The math and physics as well as the COP history and politics indicate that the sarcastic statement may not be that far-fetched. Yet, there are also reasons to be more hopeful.
Albeit too slow, things are moving – and presumably faster than without the UNFCCC and yearly COPs. Some developments for around this year’s COP are positive. Take methane for example. The very potent greenhouse gas has finally come into the spotlight. It traps more than 80 times the heat that the same amount of carbon dioxide does over a twenty year time period, but it degrades rapidly, so that action taken now can have an almost-immediate effect. The European Union and the United States, the two biggest fossil gas consumers, are leading a campaign to get countries to cut methane emissions by 30 percent this decade. I recognize that, once again, it is not enough: in order to limit global warming to 1.5°C, global methane emissions must be reduced by 40-45% by 2030 from a 2010 baseline and currently available measures could reduce methane emissions by as much as 45% by 2030. Still, 80 countries support this Global Methane Pledge that will be officially launched in Glasgow. Unlike COP21 in Paris in 2015, no new major accord is on the agenda this time around. Instead, COP26 is about putting the Paris Accord into practice. Technical compacts such as Global Methane Pledge may therefore not be fabulous, but they are useful on the way to climate neutrality.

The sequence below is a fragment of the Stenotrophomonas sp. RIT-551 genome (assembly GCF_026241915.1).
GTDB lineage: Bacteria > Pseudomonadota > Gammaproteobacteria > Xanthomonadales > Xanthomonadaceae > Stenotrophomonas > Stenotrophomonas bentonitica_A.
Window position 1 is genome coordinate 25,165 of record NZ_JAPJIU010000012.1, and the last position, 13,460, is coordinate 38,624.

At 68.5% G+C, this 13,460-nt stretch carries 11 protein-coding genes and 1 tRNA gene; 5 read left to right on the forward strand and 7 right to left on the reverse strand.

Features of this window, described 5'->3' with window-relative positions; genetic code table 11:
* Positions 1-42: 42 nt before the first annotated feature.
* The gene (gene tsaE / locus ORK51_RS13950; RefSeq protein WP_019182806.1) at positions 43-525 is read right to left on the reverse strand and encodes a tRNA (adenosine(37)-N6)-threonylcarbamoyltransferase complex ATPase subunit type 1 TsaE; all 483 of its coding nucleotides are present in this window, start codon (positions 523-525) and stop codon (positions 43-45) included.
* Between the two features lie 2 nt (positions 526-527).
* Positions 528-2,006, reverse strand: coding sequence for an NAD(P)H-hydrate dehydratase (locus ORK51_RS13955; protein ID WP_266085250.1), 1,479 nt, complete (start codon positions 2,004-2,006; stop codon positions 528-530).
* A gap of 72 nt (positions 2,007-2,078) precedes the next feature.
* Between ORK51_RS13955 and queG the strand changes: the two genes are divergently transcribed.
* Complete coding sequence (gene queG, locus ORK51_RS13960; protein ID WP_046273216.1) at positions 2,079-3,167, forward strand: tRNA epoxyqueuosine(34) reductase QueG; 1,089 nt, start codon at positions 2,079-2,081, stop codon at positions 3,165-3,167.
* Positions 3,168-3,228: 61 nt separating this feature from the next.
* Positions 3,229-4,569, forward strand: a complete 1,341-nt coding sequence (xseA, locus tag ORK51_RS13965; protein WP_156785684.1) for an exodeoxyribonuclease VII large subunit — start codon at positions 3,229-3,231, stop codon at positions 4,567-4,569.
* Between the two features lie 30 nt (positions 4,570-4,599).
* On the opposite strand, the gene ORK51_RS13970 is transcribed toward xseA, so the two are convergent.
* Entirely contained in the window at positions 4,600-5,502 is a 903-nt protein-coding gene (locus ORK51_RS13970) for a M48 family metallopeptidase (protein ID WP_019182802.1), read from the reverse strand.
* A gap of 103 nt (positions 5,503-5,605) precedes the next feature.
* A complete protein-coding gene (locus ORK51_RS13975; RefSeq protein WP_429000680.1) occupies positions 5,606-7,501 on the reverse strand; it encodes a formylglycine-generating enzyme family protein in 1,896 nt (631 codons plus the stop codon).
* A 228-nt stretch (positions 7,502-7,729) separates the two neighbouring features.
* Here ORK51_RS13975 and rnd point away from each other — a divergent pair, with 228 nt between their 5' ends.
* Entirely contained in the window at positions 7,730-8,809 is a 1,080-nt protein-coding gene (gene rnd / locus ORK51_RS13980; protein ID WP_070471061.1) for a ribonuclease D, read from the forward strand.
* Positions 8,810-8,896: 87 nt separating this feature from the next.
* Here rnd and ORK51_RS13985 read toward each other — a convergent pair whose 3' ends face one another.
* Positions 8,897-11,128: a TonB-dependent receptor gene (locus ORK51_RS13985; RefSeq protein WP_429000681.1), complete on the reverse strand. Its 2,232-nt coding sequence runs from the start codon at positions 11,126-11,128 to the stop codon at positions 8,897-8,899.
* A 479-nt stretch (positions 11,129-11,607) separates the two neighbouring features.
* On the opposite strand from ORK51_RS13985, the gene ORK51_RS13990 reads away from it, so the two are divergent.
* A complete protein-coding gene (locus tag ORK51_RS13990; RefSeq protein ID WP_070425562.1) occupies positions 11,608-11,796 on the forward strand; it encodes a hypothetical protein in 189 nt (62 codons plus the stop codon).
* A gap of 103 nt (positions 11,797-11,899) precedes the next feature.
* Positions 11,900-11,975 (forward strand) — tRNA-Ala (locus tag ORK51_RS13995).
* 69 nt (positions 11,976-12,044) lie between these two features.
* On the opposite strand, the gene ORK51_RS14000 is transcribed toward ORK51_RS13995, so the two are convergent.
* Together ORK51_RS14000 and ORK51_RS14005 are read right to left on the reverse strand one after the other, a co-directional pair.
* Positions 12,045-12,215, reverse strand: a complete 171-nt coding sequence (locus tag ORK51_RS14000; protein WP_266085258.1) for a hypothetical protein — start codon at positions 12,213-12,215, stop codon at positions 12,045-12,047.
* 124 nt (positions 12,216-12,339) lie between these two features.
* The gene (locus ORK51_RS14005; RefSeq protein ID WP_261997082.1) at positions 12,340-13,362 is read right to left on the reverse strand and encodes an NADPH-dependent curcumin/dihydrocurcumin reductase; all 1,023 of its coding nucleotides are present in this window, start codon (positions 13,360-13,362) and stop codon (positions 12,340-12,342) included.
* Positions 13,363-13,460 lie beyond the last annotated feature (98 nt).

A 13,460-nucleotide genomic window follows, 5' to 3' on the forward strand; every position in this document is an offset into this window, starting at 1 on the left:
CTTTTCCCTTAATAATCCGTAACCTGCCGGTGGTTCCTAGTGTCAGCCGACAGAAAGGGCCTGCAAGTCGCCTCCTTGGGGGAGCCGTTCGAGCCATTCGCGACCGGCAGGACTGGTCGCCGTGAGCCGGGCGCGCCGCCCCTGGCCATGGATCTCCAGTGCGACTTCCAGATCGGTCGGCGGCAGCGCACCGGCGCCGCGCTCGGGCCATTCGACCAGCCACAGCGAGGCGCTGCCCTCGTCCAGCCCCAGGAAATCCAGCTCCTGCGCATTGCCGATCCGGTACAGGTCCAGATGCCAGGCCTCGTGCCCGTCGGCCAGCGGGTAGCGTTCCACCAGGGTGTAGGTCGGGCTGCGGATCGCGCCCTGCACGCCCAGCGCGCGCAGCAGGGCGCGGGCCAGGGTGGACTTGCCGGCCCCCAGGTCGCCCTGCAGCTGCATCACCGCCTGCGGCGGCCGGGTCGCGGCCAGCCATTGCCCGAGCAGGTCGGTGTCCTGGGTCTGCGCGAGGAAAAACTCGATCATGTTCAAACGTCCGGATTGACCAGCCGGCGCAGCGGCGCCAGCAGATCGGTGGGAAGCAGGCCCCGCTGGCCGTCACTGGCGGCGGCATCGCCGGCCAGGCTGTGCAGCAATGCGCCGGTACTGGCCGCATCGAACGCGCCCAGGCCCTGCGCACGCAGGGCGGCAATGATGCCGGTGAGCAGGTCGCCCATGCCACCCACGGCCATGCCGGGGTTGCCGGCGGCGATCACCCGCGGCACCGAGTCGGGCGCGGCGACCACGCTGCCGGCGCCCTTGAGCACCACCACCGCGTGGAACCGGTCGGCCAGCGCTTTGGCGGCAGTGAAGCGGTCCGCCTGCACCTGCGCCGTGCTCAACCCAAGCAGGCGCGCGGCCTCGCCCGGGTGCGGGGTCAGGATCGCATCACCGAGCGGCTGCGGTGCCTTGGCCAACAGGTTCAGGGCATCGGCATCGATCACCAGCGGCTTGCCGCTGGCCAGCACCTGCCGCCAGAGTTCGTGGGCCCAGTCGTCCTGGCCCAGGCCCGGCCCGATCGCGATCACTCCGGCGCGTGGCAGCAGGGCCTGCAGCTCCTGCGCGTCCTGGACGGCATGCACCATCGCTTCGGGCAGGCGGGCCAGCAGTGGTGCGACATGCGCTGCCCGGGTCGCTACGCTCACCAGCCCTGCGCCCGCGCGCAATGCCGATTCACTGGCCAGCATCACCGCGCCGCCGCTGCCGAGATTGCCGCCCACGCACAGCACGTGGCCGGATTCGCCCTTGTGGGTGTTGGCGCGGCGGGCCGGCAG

In addition, most countries did submit enhanced plans — the key breakthrough of the Paris deal which asked each country to make a climate promise and then to increase ambition over time. Roughly three-quarters of the global economy — including the biggest polluter by far China — is now covered by a target to reach net-zero around the middle of the century or just after. Even though emissions will still be far too high, this is progress. And it could bring humanity closer to avoiding a total climate breakdown.
Another major reason for hope: the international climate youth movement has grown further and has “survived” the pandemic. Glasgow will be a major opportunity to get at least partially together physically again, meet, strategize, and put pressure on negotiators. A letter to raise awareness on the climate emergency has gathered over a million signatures in a very short period of time. New generations are making themselves heard in large numbers – be it in Glasgow or virtually. They are in large parts very well-informed about climate science, and use that knowledge to argue for honesty, hold leaders accountable and demand meaningful action. Many leaders seem to feel caught on the abundance of “blah blah blah” which climate activist Greta Thunberg denounced a few weeks ago, and refer back to it in interviews and speeches.
Is the COP just carefully orchestrated procrastination? I hope not, but my expectations are modest. I hope it can create at least momentum, have media attention for the issue, expose shortcomings, foster debate on real solutions, and offer space for people in the climate community to meet. The world simply cannot afford procrastination.